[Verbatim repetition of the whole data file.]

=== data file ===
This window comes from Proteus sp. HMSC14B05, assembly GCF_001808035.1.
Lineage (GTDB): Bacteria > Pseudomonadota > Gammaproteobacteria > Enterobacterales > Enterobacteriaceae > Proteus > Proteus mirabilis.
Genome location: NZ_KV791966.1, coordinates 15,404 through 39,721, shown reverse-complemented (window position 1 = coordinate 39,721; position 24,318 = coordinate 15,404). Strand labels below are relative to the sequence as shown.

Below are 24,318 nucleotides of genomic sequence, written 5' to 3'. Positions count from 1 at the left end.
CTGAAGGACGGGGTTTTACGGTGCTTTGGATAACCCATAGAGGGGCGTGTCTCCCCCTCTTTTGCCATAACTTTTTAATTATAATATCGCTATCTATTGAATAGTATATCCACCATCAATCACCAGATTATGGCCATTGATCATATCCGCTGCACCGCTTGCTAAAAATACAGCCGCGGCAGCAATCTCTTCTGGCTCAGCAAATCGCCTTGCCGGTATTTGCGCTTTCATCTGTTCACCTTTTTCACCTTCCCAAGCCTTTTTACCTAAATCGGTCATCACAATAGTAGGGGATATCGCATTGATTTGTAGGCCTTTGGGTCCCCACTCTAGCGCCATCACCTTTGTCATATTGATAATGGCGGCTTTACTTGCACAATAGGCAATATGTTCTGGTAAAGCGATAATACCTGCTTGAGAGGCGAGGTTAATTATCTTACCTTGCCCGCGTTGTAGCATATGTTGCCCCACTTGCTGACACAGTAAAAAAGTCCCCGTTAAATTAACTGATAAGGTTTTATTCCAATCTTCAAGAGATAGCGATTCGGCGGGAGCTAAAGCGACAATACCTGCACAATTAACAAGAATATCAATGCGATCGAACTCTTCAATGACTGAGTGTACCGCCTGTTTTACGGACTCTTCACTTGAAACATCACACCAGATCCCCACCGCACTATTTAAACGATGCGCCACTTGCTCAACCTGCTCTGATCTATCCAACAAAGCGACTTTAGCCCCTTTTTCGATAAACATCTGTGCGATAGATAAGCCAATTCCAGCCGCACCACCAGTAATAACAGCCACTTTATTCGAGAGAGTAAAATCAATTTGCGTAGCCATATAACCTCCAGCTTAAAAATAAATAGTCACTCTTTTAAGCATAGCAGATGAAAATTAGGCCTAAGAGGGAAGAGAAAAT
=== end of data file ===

This window comes from Proteus sp. HMSC14B05, assembly GCF_001808035.1.
Lineage (GTDB): Bacteria > Pseudomonadota > Gammaproteobacteria > Enterobacterales > Enterobacteriaceae > Proteus > Proteus mirabilis.
Genome location: NZ_KV791966.1, coordinates 15,404 through 39,721, shown reverse-complemented (window position 1 = coordinate 39,721; position 24,318 = coordinate 15,404). Strand labels below are relative to the sequence as shown.

Below are 24,318 nucleotides of genomic sequence, written 5' to 3'. Positions count from 1 at the left end.
CTGAAGGACGGGGTTTTACGGTGCTTTGGATAACCCATAGAGGGGCGTGTCTCCCCCTCTTTTGCCATAACTTTTTAATTATAATATCGCTATCTATTGAATAGTATATCCACCATCAATCACCAGATTATGGCCATTGATCATATCCGCTGCACCGCTTGCTAAAAATACAGCCGCGGCAGCAATCTCTTCTGGCTCAGCAAATCGCCTTGCCGGTATTTGCGCTTTCATCTGTTCACCTTTTTCACCTTCCCAAGCCTTTTTACCTAAATCGGTCATCACAATAGTAGGGGATATCGCATTGATTTGTAGGCCTTTGGGTCCCCACTCTAGCGCCATCACCTTTGTCATATTGATAATGGCGGCTTTACTTGCACAATAGGCAATATGTTCTGGTAAAGCGATAATACCTGCTTGAGAGGCGAGGTTAATTATCTTACCTTGCCCGCGTTGTAGCATATGTTGCCCCACTTGCTGACACAGTAAAAAAGTCCCCGTTAAATTAACTGATAAGGTTTTATTCCAATCTTCAAGAGATAGCGATTCGGCGGGAGCTAAAGCGACAATACCTGCACAATTAACAAGAATATCAATGCGATCGAACTCTTCAATGACTGAGTGTACCGCCTGTTTTACGGACTCTTCACTTGAAACATCACACCAGATCCCCACCGCACTATTTAAACGATGCGCCACTTGCTCAACCTGCTCTGATCTATCCAACAAAGCGACTTTAGCCCCTTTTTCGATAAACATCTGTGCGATAGATAAGCCAATTCCAGCCGCACCACCAGTAATAACAGCCACTTTATTCGAGAGAGTAAAATCAATTTGCGTAGCCATATAACCTCCAGCTTAAAAATAAATAGTCACTCTTTTAAGCATAGCAGATGAAAATTAGGCCTAAGAGGGAAGAGAAAAT